[nf-failover] Re: [RFC] ct_sync 0.15 (corrected)
hno at marasystems.com
Wed Sep 29 10:12:04 CEST 2004
On Wed, 28 Sep 2004, Jamal Hadi Salim wrote:
> Like you said earlier, the allocation is IPaddress:portrange. I do think
> this will require some extra hack for the mapping. Am i mistaken?
> So instead if you just zeroed out the IPaddres piece, then the only
> change left is por range.
> I believe this is already supported in the form of
This is for local connections, not related to NAT.
> Unfortunately i am not sure if you can force current to always get
> its port allocation from the allocated range _only_. Is this doable?
iptables NAT allows you to specify the IP and port range acceptable.
> Caveat: You just limited your active connections for your cluster to 64K
Not really. But if you only have a single IP address then the port
allocation limits you to 64K flows per "other" IP. As already discussed
the tuple needs to be unique between different flows, not neccesarily the
> I think we should make the issue of balancing a separate item.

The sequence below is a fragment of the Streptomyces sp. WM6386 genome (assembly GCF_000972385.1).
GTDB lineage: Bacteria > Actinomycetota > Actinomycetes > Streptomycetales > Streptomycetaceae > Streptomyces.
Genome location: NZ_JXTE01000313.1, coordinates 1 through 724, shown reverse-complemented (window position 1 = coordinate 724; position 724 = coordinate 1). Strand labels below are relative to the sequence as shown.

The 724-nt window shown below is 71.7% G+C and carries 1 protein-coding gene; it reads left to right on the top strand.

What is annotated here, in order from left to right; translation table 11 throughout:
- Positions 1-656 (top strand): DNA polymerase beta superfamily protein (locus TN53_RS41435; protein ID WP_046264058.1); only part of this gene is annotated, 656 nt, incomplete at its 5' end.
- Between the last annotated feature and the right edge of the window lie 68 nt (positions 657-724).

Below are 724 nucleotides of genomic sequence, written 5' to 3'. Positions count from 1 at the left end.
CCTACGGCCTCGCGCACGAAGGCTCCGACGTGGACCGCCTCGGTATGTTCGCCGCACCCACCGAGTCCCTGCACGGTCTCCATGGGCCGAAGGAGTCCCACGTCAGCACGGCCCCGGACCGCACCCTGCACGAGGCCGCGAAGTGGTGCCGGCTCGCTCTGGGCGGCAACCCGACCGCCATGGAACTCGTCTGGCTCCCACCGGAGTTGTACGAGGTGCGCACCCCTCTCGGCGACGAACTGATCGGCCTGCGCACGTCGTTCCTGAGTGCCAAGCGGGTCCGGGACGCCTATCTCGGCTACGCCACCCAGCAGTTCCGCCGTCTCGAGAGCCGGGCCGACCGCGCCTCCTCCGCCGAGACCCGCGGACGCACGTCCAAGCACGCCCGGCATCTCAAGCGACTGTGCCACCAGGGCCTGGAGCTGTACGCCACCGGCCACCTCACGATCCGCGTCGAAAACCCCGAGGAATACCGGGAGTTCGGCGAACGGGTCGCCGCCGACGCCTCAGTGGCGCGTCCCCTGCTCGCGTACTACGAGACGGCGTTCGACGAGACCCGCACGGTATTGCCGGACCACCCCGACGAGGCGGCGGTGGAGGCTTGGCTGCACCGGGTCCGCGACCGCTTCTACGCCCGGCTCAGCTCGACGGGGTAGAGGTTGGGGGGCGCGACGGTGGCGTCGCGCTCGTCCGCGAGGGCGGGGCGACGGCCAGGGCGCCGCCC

It is separate from the matter of syncronization. But the reason why the
syncronization protocol has not yet been designed for active-active is
because no load balancing scheme has been designed which would work. The
two goes hand in hand and both needs to be solved.
Most likely the first load balancing method which will get implemented
(and forcing ct_sync to add the two minor pieces missing for active-active
syncronization) is the multicast balancing method in a no-NAT clused where
each firewall sees all traffic and selects what it looks closer at. This
is by far the easiest to implement. But even this is not entirely trivial
as there may be conflicts in flow key balance IDs depending on the
direction of the flow, but most likely this problem is more theoretical
> It shouldnt matter how the packet gets delivered to an active node
> (pigeons, expensive loadbalancers, LVS, some routing tricks,
> etc all is fine by me).
> - The state is already synced across all the nodes;
> - assuming theres no conflict and
> - assuming asymetry (ok, maybe thats too restrictive) but a good start.
Allowing for assymetric flows is not something which is realistic to aim
for unless you also aim for absolute syncronization by delaying packets
until the firewalls have been syncronized. Such design will scale very
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